FAS Quito forecasts total human domestic consumption in MY 2014/15 at 604,000 MT, up some 5,000 MT or 1 percent compared to our MY 2013/14 estimate of 599,000 MT. We find that 65 percent of the country’s sugar consumption ultimately is destined for direct human use (namely as white, brown or specialty sugars). The balance goes toward industrial use.

At FAS Quito we are observing a trend over time for increased human consumption of sugar. We attribute the uptick in consumption to economic expansion; despite Ecuador’s growth slowing in 2013 from 5.1 percent in 2012 to 4 percent in 2013. We estimate per capita consumption of refined sugar is around 38.7 kilograms per person: Ecuador has a population of approximately 15.6 million (Central Intelligence Agency, July 2014 estimate).

Source: FAS Quito office research.

We also find that sugar producers have grown their stocks to in order hedge against price variation provoked by foreign currency rate fluctuations. Ecuador adopted the U.S. dollar as legal tender in 2000; dollarization had stabilized the economy, but in the process the government has lost its (inflation prone) discretionary monetary policy and deficit financing capabilities (i.e., the printing of money).


FAS Quito forecasts Ecuador’s sugar exports in MY 2014/15 at 13,000 MT, up 1,000 MT or 8 percent compared to our MY 2013/14 estimate of 12,000 MT. Ecuador is self-sufficient in the production of refined sugar for domestic consumption, making imports unnecessary. We do however forecast imports of raw sugar in MY 2014/15 at 2,000 MT, an amount unchanged from our earlier MY 2013/14 estimate.

Source: FAS Quito office research.

Ecuador’s surplus sugar production is earmarked for exports mainly to the United States, and to a lesser extent to neighboring countries (i.e., Colombia and Peru). About ninety-eight percent of sugar bound for the United States is exported under the U.S. Quota Eligibility System. Depending on local and international prices, sugar is sometimes exported to Colombia and Peru.

At FAS Quito, we find that Ecuador tends to export more heavily during the harvest season. Reportedly, Ecuadorian producers are not anticipating either a production deficit or surplus; exports will largely go toward filling the U.S. Quota Eligibility System allocation volume.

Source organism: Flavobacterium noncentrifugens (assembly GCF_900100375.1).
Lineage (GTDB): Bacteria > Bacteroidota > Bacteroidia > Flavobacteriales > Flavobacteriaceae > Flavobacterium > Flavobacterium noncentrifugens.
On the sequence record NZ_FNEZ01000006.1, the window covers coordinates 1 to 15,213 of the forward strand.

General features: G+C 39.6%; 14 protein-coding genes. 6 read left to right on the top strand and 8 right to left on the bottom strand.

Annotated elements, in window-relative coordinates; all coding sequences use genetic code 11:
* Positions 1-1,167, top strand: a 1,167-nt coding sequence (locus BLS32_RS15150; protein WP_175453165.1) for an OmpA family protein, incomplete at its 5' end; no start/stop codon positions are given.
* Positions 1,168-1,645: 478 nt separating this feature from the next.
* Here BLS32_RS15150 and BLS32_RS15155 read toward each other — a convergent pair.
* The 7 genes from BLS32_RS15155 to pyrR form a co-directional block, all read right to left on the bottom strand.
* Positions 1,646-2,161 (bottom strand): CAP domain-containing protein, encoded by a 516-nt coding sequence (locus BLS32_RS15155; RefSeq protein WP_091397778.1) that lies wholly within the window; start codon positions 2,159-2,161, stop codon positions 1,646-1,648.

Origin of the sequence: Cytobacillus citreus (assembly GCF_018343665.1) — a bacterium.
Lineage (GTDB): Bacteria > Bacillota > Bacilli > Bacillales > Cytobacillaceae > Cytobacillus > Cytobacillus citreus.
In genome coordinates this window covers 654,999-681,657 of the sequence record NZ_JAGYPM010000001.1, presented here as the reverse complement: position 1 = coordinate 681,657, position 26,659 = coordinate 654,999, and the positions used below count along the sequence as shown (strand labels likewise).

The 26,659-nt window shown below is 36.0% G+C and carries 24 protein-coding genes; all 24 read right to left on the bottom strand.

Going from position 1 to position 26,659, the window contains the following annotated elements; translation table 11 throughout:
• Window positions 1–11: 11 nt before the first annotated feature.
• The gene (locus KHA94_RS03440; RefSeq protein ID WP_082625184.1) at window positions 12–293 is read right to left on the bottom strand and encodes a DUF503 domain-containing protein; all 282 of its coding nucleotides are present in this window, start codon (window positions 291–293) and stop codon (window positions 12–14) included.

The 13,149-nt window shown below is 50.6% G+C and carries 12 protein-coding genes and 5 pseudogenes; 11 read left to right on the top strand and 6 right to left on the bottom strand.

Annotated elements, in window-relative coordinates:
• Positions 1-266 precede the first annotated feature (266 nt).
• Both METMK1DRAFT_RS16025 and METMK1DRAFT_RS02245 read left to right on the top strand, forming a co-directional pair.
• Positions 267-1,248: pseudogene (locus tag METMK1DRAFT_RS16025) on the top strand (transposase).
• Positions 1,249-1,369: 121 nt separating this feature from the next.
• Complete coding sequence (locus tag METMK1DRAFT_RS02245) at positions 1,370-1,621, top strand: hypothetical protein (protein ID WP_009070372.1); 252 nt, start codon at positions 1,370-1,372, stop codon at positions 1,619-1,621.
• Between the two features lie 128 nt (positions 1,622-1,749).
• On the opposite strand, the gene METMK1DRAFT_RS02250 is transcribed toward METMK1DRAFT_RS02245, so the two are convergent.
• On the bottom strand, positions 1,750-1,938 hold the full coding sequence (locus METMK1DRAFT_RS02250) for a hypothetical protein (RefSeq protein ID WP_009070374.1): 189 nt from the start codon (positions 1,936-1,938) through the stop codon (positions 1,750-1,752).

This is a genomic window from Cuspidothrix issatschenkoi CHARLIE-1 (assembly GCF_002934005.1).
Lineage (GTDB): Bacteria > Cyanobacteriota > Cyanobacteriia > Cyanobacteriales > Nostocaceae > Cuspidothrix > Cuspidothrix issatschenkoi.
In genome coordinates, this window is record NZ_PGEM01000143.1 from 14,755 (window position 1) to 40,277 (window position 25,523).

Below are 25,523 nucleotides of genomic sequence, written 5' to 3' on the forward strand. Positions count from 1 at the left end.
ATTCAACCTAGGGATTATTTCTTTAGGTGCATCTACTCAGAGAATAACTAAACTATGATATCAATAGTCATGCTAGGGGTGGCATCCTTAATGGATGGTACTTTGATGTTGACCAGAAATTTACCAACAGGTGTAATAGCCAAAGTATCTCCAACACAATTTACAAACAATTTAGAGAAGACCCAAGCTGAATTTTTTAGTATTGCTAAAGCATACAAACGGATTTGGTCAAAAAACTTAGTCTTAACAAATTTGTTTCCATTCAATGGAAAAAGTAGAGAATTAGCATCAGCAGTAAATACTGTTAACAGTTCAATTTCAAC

Imports of raw sugar usually increase during the last quarter of each calendar year and continue through the first half of April of the following year. Imports in the past have been at the 15,000 MT level on average; imports however dropped to a low of 2,000 MT in CY 2013.


Sugar is a staple in Ecuador and key component of the basic basket of goods that the government whose value the government utilizes to track inflation. Sugar prices remain stable for socio-political reasons. At FAS Quito, we are unaware of government-set prices for refined sugar products. There is, however, a minimum price that must be paid per metric ton to farmers. These, as well as cane sugar millers, do not receive domestic or export subsidies. Like other agricultural producers, cane sugar farmers are eligible for loans (at preferential rates) from both Ecuador’s Agricultural Development Bank and the National Finance Corporation.

Ecuador, as a member of the Andean Community of Nations (CAN), allows duty-free sugar imports from fellow CAN members (i.e., Bolivia, Colombia, and Peru). Non CAN-origin sugar imports are assessed a 15 percent base tariff in addition to a variable “price band” levy. The variable levy for white sugar (Harmonized System Code – HS 1701.9900) is currently assessed at 25 percent; current final tariffs rates for sugar, refined and raw, are set at 40 and 42 percent respectively. Sugar imports have a World Trade Organization (WTO) approved bound tariff rate of 45 percent, which includes price band-related duties.

At FAS Quito, we understand that Ecuador’s cane sugar mills have an agreement with the government to supply the U.S. market to safeguard the sugar allocation quota. Both the government and the millers value the United States as an export destination for surplus production. Cane sugar mills only produce raw sugar in sufficient volume to fill the U.S. sugar tariff-rate-quota. These sugar exports occur yearly between the months of June and September.

Although sugar was included in negotiations with the Southern Common Market (MERCOSUR), Ecuador has excluded sugar (both raw and white) from the 15-year liberalization process (i.e., commencing in April 2005). A special clause authorizes Ecuador to commence the 15-year liberalization process only when it agrees to do so with each MERCOSUR member. Even once tariffs are fully liberalized, Ecuador is authorized to continue to charge the price band system’s variable levy. Ecuador and MERCOSUR have not commenced sugar negotiations despite the former enjoying associate member status in 2004.

Ecuador and the European Union (EU) are pursuing trade liberalization negotiations. Sources inform that Ecuador is asking for a 25,000 MT sugar export quota.

April 2014